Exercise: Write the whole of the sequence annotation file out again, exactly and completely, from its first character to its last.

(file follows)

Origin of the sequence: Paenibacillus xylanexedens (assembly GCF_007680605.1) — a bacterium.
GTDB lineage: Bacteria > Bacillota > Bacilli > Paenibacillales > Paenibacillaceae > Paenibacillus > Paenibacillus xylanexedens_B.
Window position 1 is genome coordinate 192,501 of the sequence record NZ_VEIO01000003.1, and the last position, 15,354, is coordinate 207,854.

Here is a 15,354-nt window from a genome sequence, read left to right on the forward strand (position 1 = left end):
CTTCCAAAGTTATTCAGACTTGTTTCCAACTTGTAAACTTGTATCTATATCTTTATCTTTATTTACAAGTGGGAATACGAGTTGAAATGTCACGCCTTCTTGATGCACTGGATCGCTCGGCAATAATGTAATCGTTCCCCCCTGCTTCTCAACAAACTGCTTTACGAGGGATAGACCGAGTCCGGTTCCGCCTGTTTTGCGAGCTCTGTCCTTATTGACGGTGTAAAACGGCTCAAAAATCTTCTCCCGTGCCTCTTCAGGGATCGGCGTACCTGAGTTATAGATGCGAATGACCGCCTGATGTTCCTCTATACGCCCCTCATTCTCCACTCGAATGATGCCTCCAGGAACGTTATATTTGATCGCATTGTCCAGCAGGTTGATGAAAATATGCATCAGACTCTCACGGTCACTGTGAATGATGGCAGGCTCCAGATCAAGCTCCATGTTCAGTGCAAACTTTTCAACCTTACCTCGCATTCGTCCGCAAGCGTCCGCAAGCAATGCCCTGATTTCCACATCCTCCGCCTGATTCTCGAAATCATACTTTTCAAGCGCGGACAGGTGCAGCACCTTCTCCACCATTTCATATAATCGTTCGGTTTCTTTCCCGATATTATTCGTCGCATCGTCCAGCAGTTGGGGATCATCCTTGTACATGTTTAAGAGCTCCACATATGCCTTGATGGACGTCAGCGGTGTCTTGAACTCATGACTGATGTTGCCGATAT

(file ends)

Origin of the sequence: Paenibacillus xylanexedens (assembly GCF_007680605.1) — a bacterium.
GTDB lineage: Bacteria > Bacillota > Bacilli > Paenibacillales > Paenibacillaceae > Paenibacillus > Paenibacillus xylanexedens_B.
Window position 1 is genome coordinate 192,501 of the sequence record NZ_VEIO01000003.1, and the last position, 15,354, is coordinate 207,854.

Here is a 15,354-nt window from a genome sequence, read left to right on the forward strand (position 1 = left end):
CTTCCAAAGTTATTCAGACTTGTTTCCAACTTGTAAACTTGTATCTATATCTTTATCTTTATTTACAAGTGGGAATACGAGTTGAAATGTCACGCCTTCTTGATGCACTGGATCGCTCGGCAATAATGTAATCGTTCCCCCCTGCTTCTCAACAAACTGCTTTACGAGGGATAGACCGAGTCCGGTTCCGCCTGTTTTGCGAGCTCTGTCCTTATTGACGGTGTAAAACGGCTCAAAAATCTTCTCCCGTGCCTCTTCAGGGATCGGCGTACCTGAGTTATAGATGCGAATGACCGCCTGATGTTCCTCTATACGCCCCTCATTCTCCACTCGAATGATGCCTCCAGGAACGTTATATTTGATCGCATTGTCCAGCAGGTTGATGAAAATATGCATCAGACTCTCACGGTCACTGTGAATGATGGCAGGCTCCAGATCAAGCTCCATGTTCAGTGCAAACTTTTCAACCTTACCTCGCATTCGTCCGCAAGCGTCCGCAAGCAATGCCCTGATTTCCACATCCTCCGCCTGATTCTCGAAATCATACTTTTCAAGCGCGGACAGGTGCAGCACCTTCTCCACCATTTCATATAATCGTTCGGTTTCTTTCCCGATATTATTCGTCGCATCGTCCAGCAGTTGGGGATCATCCTTGTACATGTTTAAGAGCTCCACATATGCCTTGATGGACGTCAGCGGTGTCTTGAACTCATGACTGATGTTGCCGATAT